This all led to having area codes and non-operator assisted DDD (Direct Distance Dialing).

-Bill G

Offline Jim S.

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Re: The TEN Project - Researching Telephone Exchange Names
« Reply #35 on: February 06, 2011, 12:04:39 AM »
Here one of early exchanges was 635.
 It was originally MELrose, then MElrose 5, and finally just 635.

Jim
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Offline oliva7

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Re: The TEN Project - Researching Telephone Exchange Names
« Reply #36 on: July 11, 2012, 01:40:56 PM »
It occurred to me to finally pry off the cover in the center of my 202 and change the number to my own.  In 1937 and still in 1978 when I was 5, all the Concord NH exchanges were 224, 5, or 8.  When I moved this spring, I asked Fairpoint for a number in those exchanges and they obliged.   I plan to print a blank and glue it over the original.  Failing that I can type the numbers on a tan adhesive label and stick that on.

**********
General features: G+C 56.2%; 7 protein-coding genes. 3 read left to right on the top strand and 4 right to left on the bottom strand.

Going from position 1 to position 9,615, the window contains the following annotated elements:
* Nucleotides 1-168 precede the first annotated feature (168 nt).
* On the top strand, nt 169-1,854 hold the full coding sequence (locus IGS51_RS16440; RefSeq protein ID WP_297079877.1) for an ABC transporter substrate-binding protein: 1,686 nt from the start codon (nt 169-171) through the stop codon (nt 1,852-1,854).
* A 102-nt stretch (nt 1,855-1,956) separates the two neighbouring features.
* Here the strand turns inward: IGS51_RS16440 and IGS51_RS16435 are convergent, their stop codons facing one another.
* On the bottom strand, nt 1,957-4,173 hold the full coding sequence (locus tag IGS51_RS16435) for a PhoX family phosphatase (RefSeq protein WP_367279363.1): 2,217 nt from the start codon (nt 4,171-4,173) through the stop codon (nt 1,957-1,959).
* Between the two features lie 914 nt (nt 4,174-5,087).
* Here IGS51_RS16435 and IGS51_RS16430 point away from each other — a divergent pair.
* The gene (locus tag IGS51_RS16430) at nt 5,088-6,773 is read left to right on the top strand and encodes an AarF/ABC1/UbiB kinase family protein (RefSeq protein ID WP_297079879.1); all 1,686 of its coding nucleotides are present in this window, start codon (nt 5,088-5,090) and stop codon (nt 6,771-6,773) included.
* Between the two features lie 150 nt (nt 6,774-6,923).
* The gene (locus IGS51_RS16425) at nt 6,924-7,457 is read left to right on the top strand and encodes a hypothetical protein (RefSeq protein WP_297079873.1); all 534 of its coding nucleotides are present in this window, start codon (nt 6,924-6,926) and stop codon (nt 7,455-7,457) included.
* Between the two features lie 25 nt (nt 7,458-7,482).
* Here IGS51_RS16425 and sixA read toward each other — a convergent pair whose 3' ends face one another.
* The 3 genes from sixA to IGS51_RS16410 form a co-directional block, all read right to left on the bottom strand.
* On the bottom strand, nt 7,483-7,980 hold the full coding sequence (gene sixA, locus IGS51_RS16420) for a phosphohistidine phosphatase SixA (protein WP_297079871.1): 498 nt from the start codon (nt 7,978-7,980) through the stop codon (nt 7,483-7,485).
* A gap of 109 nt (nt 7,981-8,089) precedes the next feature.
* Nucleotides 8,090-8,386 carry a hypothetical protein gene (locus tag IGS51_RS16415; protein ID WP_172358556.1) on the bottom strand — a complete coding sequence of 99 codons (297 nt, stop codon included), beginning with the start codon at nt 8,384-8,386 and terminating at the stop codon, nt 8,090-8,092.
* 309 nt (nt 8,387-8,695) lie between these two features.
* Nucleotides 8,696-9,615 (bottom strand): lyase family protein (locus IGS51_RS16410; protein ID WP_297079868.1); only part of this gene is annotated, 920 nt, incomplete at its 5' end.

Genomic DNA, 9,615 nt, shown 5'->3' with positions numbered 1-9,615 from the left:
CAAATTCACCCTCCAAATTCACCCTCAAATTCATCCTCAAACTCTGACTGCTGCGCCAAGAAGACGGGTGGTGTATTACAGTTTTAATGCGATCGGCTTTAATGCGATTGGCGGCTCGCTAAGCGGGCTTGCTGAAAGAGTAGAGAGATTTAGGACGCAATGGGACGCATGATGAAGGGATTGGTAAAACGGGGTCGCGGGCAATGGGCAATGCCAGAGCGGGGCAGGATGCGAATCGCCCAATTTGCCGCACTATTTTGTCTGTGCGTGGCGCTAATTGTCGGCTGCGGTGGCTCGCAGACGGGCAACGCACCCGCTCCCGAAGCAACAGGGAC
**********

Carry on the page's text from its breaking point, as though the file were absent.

But this is off the point.  Just for curiosity's sake, how can I determine what letters went with 22x?  My 1937 city directory (coincidence) is no help, as most numbers listed are one, two, and three digits, assuming you know do dial 4 and the correct number of zeroes.   I will go out on a limb and suggest ABbot, a local name, but it could have been CAbot, or anything.

Offline Russ Kirk

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Re: The TEN Project - Researching Telephone Exchange Names
« Reply #37 on: July 11, 2012, 02:14:22 PM »
This site might help a bit. However,  I think it mught be a little behind with the updates.

Telephone EXchange Name Project

http://ourwebhome.com/TENP/TENproject.html

- Russ Kirk
ATCA & TCI

Offline jsowers

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Re: The TEN Project - Researching Telephone Exchange Names
« Reply #38 on: July 11, 2012, 03:23:16 PM »
Searching their database is a little odd because they have states listed several ways, so I thought I would look for you. It says 22 in Concord, NH is CApitol. And it's not CApital with an "a" at the end. It's CApitol, like the record company or the Capitol in Washington, DC.